THE TSAR OF LOVE AND TECHNO: STORIES
Random House Audio. Unabridged, 10
Set in Chechnya, Siberia and St. Petersburg from the 1930s to the present, Anthony Marra’s “The Tsar of Love and Techno” is a stark, often bleakly comic collection of intertwined stories that explore the fungibility of fact and the power of images — or their erasure. Delivered in the voices of three well-chosen narrators, each story is read by one person alone. First up is Mark Bramhall, an American with a melodic, woodwind voice who executes a fine East-European accent, easing out of it for general narration. Also present are Rustam Kasymov and Beata Pozniak, whose voices reflect their origins in Russia and Poland, respectively. All three get across the dark wonder, cynical resignation and dry irony that run through the souls of people in a world where the young can say that their elders “had journeyed through hell so we could grow up in purgatory.”
H IS FOR HAWK
Blackstone Audio. Unabridged, 11 hours
Helen Macdonald reads her own memoir of grief assuaged in training a goshawk in a pleasant, low-pitched, top-drawer English voice. This is a story of many acts: anguished, frustrating, uplifting and sometimes comical. Interleaved between the author’s description of her personal torments and her deepening relationship with the bird she calls Mabel, are accounts of the life of T.H. White. Best known for “The Once and Future King,” he was also a goshawk aficionado, who recorded his own inept and mortifying efforts at training a bird in “The Goshawk.” Macdonald draws on this work as well as his notebooks and manuscripts to flesh out the life of a man tortured by his sexual orientation. Her research into White, goshawks and her own life and feelings is made all the more compelling by its being brought to us in her own voice.
By Don Winslow
Blackstone Audio. Unabridged, 23
“The Cartel,” Don Winslow’s terrifying, hugely populated sequel to “The Power of the Dog,” includes, early on, a brisk tour of the 30-year territory covered by its predecessor. Ray Porter brings a clear, hard-edged voice to this narco-thriller, a monumental human tragedy and graphic indictment of the war on drugs. Most of the countless characters whose lives (and deaths) we follow in what comes to nearly a day’s-worth of narration are Mexican, thus Spanish words and phrases abound, and are handled by Porter with elegance and musical grace. The novel, a fast-paced, complex and violent weave of destinies marked by greed, vengeance and innocence damned, is dedicated to the journalists who were murdered or disappeared in covering the Mexican drug trade. Outstanding both as novel and performance, this is not for the squeamish.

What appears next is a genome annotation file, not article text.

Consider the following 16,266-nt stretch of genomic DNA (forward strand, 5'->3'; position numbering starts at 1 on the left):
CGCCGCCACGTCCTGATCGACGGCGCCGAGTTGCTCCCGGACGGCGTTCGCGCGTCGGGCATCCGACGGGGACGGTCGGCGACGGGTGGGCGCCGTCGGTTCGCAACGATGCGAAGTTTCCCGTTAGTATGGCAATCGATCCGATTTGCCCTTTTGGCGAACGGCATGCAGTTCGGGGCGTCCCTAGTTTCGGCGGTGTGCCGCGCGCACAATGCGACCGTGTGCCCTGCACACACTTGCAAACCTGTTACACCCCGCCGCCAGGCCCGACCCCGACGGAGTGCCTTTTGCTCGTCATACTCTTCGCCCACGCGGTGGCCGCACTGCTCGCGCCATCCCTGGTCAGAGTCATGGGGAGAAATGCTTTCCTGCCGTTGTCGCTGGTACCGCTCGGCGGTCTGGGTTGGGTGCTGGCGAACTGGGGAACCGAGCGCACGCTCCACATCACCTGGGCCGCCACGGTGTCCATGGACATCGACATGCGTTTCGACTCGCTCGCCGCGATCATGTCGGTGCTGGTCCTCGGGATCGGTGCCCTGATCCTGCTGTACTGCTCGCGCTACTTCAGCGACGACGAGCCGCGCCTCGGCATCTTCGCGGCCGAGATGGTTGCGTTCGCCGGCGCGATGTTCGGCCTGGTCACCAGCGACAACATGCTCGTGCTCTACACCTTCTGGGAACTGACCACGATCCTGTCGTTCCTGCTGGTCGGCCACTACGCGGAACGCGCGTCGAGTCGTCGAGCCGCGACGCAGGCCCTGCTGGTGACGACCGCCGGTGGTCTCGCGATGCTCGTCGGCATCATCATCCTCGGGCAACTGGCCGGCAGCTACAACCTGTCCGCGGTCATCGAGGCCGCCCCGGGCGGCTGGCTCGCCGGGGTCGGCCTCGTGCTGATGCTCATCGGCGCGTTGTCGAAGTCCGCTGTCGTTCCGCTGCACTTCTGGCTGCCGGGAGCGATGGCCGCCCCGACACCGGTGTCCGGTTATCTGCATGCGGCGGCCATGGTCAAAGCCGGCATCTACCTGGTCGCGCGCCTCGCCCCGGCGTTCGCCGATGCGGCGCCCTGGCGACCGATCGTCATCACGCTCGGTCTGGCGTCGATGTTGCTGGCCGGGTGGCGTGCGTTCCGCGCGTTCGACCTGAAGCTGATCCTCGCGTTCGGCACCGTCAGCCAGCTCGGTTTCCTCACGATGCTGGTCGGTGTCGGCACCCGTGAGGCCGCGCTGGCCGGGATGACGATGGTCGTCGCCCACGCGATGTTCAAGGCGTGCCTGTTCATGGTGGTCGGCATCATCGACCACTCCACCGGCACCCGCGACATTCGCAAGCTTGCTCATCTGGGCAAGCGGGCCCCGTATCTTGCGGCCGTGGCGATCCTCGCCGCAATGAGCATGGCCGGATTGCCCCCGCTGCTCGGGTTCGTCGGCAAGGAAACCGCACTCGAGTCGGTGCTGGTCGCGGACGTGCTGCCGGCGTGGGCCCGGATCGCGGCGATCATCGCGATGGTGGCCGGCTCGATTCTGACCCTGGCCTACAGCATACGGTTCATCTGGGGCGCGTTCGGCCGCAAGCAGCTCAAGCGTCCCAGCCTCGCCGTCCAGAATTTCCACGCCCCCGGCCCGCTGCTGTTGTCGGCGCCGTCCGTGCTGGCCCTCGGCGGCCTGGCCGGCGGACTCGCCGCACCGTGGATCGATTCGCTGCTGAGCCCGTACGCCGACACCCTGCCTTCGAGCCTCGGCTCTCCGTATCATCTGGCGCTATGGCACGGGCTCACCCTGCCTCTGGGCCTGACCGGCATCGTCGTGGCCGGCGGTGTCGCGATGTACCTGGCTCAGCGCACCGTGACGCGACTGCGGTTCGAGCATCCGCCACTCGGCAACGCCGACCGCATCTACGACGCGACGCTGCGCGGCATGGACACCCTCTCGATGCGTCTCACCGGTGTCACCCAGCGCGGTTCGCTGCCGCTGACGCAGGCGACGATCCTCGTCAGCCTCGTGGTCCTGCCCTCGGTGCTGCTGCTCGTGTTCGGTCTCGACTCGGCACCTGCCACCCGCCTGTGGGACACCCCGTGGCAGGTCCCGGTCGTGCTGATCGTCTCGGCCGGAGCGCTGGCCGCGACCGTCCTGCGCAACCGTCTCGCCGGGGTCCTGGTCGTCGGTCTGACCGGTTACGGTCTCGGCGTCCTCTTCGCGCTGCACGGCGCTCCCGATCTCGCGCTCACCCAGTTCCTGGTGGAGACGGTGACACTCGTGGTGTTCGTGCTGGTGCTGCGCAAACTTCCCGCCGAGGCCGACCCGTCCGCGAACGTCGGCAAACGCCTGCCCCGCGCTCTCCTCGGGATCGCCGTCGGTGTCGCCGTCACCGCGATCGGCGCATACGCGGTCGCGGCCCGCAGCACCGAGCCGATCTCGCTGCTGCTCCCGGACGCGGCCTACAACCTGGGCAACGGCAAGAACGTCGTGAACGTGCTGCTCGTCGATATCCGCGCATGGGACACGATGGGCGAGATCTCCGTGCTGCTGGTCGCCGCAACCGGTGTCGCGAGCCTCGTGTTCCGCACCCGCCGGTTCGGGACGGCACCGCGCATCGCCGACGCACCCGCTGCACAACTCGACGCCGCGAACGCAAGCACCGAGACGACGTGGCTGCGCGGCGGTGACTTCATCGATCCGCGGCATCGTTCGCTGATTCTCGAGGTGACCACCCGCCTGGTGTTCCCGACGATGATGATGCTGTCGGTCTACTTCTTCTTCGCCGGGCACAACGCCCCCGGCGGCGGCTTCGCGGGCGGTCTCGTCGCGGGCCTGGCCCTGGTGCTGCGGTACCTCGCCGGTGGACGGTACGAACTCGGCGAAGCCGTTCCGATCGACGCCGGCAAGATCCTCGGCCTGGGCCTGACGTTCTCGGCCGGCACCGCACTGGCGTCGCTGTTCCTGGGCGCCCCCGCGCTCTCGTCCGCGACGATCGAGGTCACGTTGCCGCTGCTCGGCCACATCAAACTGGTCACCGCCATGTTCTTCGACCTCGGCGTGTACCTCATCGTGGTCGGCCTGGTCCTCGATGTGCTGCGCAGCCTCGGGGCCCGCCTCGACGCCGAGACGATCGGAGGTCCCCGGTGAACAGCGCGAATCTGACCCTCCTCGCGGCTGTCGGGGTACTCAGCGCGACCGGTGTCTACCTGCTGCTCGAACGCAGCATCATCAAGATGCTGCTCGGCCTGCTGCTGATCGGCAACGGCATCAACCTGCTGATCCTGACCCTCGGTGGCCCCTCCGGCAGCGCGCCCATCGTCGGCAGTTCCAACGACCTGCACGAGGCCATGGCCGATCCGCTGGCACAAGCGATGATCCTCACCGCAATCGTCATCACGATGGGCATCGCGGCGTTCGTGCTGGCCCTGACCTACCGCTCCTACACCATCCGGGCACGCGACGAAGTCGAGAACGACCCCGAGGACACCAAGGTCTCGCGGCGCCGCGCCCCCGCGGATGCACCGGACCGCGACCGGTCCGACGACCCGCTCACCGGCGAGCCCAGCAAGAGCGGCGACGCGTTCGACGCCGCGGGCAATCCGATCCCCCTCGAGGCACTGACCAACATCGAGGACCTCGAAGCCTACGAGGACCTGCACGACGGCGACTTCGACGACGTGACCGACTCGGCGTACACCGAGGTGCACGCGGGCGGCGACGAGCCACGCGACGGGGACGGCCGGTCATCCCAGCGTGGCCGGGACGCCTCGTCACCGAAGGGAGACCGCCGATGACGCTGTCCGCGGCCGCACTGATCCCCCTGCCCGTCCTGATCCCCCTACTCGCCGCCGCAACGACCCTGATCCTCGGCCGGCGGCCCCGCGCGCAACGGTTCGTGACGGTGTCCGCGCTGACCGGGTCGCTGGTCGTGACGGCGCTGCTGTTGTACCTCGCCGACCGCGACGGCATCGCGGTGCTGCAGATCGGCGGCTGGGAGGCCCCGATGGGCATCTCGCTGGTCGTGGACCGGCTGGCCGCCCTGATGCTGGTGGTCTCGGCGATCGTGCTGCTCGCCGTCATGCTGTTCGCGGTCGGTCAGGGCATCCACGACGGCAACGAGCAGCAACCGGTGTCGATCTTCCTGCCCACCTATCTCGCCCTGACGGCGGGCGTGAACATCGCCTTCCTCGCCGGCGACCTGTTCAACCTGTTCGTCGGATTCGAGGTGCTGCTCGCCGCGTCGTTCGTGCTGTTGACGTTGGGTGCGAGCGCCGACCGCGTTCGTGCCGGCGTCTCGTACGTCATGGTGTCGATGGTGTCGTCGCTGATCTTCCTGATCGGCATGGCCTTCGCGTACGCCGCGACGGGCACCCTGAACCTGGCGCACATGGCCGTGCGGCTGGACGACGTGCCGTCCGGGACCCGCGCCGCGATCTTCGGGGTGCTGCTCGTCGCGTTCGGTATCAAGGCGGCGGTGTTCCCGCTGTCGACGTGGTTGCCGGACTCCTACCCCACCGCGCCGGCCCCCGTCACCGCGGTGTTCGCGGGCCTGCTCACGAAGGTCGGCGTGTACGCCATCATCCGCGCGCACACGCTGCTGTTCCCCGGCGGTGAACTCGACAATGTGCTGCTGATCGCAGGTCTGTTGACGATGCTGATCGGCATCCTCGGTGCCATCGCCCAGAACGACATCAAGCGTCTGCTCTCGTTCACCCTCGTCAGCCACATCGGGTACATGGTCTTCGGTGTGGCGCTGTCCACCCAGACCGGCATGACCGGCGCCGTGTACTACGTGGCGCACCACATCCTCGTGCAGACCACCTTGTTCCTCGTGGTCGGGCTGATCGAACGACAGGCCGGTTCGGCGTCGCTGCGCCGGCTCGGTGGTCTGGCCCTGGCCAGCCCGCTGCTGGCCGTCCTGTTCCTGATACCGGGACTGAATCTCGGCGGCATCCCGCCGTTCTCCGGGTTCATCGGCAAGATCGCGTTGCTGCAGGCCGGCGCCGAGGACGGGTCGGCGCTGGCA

THE DUST THAT FALLS FROM DREAMS
By Louis de Bernières
Random House. Unabridged, 17
Opening in 1902 with a garden party celebrating Edward VII’s coronation, Louis de Bernières’s novel delivers a feast of period detail and twilight melancholy to minister to our insatiable appetite for Edwardian and World War I family drama. British actor David Sibley handles most of the narration, which involves the complex relations between the members of three families and survival and death in the theater of war. They are the McCoshes, led by a Scottishly burring Hamilton McCosh; the Pitts, headed by a French widow afflicted with the English version of a French accent; and the American Pendennises, whose Yankee tones Sibley underplays nicely. Avita Jay pipes up to handle a few chapters narrated by women, highborn and low, among them the officious letters to the King and the Duke of Devonshire from the royalty-smitten pen of “Mrs. Hamilton McCosh, Gentlewoman.”
Hachette Audio. Unabridged, 91/2 hours
Gently sad, quietly shocking at times and laced throughout with tart observation, most of the stories in Edith Pearlman’s “Honeydew,” are set in and around a generally well-heeled town just outside Boston. Suzanne Toren reads the collection in a warm, deliberately paced voice for the most part, though a few foreign-born characters do appear to bear accents more exotic than authentic. In general, though, her manner and tone are perfectly calibrated for capturing the tension and the sense of civic strain that Pearlman creates so adroitly in following her characters from their smallest doings to their most momentous ones. The stories find their subjects in the familiar disruptions of middle-class life: adultery, anorexia, extravagant expenditure, cancer, elderly infirmity and at least one less familiar one: the casting out of demons into the bodies of gerbils.
Katherine A. Powers reviews audiobooks for The Washington Post.